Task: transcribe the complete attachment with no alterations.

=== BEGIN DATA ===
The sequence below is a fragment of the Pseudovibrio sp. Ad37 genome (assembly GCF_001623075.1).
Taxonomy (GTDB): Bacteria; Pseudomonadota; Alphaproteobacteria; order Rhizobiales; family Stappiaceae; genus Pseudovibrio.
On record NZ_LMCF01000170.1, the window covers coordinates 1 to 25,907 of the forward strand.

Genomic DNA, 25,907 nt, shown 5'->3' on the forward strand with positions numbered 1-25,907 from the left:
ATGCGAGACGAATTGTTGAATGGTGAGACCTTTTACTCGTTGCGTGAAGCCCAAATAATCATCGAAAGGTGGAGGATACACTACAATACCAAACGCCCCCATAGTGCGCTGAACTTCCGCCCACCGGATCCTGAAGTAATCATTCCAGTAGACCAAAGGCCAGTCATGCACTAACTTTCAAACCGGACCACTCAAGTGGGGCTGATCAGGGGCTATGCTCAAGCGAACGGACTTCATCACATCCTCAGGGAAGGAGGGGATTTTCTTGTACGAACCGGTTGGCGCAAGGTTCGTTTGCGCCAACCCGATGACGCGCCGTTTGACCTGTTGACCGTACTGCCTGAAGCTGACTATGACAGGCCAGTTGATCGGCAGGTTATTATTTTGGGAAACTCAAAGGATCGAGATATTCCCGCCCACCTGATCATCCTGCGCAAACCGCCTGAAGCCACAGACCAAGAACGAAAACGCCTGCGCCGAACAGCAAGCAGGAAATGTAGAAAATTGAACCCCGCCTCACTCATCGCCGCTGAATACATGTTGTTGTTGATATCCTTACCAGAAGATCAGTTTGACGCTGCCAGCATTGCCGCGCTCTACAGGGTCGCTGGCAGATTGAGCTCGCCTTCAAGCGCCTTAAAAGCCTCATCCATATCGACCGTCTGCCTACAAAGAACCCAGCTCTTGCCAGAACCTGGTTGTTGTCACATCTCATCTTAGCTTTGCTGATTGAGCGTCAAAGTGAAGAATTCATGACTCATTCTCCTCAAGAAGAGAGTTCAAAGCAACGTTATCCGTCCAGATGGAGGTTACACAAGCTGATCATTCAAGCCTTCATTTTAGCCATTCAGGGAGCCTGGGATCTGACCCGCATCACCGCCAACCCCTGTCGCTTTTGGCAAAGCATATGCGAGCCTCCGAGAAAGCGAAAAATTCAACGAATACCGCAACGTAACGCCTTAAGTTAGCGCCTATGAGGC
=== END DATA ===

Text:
The sequence below is a fragment of the Pseudovibrio sp. Ad37 genome (assembly GCF_001623075.1).
Taxonomy (GTDB): Bacteria; Pseudomonadota; Alphaproteobacteria; order Rhizobiales; family Stappiaceae; genus Pseudovibrio.
On record NZ_LMCF01000170.1, the window covers coordinates 1 to 25,907 of the forward strand.

Genomic DNA, 25,907 nt, shown 5'->3' on the forward strand with positions numbered 1-25,907 from the left:
ATGCGAGACGAATTGTTGAATGGTGAGACCTTTTACTCGTTGCGTGAAGCCCAAATAATCATCGAAAGGTGGAGGATACACTACAATACCAAACGCCCCCATAGTGCGCTGAACTTCCGCCCACCGGATCCTGAAGTAATCATTCCAGTAGACCAAAGGCCAGTCATGCACTAACTTTCAAACCGGACCACTCAAGTGGGGCTGATCAGGGGCTATGCTCAAGCGAACGGACTTCATCACATCCTCAGGGAAGGAGGGGATTTTCTTGTACGAACCGGTTGGCGCAAGGTTCGTTTGCGCCAACCCGATGACGCGCCGTTTGACCTGTTGACCGTACTGCCTGAAGCTGACTATGACAGGCCAGTTGATCGGCAGGTTATTATTTTGGGAAACTCAAAGGATCGAGATATTCCCGCCCACCTGATCATCCTGCGCAAACCGCCTGAAGCCACAGACCAAGAACGAAAACGCCTGCGCCGAACAGCAAGCAGGAAATGTAGAAAATTGAACCCCGCCTCACTCATCGCCGCTGAATACATGTTGTTGTTGATATCCTTACCAGAAGATCAGTTTGACGCTGCCAGCATTGCCGCGCTCTACAGGGTCGCTGGCAGATTGAGCTCGCCTTCAAGCGCCTTAAAAGCCTCATCCATATCGACCGTCTGCCTACAAAGAACCCAGCTCTTGCCAGAACCTGGTTGTTGTCACATCTCATCTTAGCTTTGCTGATTGAGCGTCAAAGTGAAGAATTCATGACTCATTCTCCTCAAGAAGAGAGTTCAAAGCAACGTTATCCGTCCAGATGGAGGTTACACAAGCTGATCATTCAAGCCTTCATTTTAGCCATTCAGGGAGCCTGGGATCTGACCCGCATCACCGCCAACCCCTGTCGCTTTTGGCAAAGCATATGCGAGCCTCCGAGAAAGCGAAAAATTCAACGAATACCGCAACGTAACGCCTTAAGTTAGCGCCTATGAGGC